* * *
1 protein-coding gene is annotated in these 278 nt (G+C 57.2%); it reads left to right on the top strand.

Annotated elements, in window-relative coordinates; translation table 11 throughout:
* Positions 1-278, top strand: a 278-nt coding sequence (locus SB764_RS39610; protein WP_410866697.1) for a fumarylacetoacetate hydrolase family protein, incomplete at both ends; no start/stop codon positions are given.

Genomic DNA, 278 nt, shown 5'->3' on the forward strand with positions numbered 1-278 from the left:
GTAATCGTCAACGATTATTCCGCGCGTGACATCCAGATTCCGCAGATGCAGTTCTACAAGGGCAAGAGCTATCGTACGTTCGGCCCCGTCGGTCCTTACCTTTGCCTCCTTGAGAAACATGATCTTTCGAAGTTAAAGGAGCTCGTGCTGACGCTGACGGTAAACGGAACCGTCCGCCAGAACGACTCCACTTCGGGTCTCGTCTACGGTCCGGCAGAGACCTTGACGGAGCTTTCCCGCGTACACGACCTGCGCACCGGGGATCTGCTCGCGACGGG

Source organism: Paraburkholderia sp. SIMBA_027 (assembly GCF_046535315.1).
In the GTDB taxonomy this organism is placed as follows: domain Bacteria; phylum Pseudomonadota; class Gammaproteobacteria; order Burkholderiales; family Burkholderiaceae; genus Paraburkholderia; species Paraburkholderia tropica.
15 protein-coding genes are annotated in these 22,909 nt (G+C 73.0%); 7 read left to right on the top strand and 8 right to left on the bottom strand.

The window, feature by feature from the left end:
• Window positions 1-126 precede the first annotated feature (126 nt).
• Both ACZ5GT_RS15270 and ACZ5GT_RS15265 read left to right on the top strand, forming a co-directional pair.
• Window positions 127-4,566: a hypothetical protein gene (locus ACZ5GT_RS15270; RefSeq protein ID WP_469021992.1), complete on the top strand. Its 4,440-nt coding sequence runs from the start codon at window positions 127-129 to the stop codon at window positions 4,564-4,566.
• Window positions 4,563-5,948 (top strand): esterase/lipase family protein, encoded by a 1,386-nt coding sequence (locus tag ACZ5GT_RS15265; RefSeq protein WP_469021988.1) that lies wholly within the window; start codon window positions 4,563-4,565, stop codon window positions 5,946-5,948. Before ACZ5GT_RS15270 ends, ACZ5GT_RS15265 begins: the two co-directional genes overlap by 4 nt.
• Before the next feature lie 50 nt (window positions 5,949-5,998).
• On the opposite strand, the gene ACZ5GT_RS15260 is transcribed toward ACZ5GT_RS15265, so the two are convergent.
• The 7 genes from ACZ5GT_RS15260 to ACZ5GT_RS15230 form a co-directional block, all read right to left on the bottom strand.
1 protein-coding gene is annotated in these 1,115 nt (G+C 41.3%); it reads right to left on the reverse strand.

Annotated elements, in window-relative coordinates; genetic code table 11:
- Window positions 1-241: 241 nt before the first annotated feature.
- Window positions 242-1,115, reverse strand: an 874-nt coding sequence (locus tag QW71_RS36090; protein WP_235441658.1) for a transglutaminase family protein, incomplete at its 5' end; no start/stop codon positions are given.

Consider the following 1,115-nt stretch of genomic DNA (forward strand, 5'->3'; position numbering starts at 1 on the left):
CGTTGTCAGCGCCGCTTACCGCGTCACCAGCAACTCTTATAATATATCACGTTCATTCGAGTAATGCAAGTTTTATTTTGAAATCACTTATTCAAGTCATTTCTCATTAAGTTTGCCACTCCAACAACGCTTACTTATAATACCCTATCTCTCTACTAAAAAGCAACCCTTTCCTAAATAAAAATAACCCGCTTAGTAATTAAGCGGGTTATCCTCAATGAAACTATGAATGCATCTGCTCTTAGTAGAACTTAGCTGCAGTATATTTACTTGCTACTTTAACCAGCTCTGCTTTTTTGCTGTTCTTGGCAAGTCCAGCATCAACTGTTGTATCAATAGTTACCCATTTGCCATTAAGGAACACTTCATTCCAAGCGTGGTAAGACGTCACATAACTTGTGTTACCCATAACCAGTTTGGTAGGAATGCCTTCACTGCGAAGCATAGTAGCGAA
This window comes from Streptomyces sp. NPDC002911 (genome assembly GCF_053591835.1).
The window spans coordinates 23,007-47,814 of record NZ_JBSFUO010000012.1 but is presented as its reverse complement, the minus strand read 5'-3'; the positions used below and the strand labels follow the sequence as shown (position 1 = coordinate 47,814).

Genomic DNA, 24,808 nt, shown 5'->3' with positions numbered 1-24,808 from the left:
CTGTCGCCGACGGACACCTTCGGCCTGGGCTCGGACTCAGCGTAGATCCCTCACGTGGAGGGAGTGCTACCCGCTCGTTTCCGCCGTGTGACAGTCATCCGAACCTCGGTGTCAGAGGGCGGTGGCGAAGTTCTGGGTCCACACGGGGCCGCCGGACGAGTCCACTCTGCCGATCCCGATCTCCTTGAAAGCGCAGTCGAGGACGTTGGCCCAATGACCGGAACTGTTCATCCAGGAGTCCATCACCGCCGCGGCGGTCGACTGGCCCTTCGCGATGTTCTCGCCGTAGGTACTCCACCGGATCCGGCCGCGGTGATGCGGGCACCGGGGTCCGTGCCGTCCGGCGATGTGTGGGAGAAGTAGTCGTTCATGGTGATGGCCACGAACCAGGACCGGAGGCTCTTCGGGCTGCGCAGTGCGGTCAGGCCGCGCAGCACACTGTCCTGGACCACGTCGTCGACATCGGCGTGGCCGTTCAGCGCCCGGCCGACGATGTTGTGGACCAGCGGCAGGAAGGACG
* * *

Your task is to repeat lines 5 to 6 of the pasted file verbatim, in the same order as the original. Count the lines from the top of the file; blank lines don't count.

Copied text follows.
GTAATCGTCAACGATTATTCCGCGCGTGACATCCAGATTCCGCAGATGCAGTTCTACAAGGGCAAGAGCTATCGTACGTTCGGCCCCGTCGGTCCTTACCTTTGCCTCCTTGAGAAACATGATCTTTCGAAGTTAAAGGAGCTCGTGCTGACGCTGACGGTAAACGGAACCGTCCGCCAGAACGACTCCACTTCGGGTCTCGTCTACGGTCCGGCAGAGACCTTGACGGAGCTTTCCCGCGTACACGACCTGCGCACCGGGGATCTGCTCGCGACGGG

Source organism: Paraburkholderia sp. SIMBA_027 (assembly GCF_046535315.1).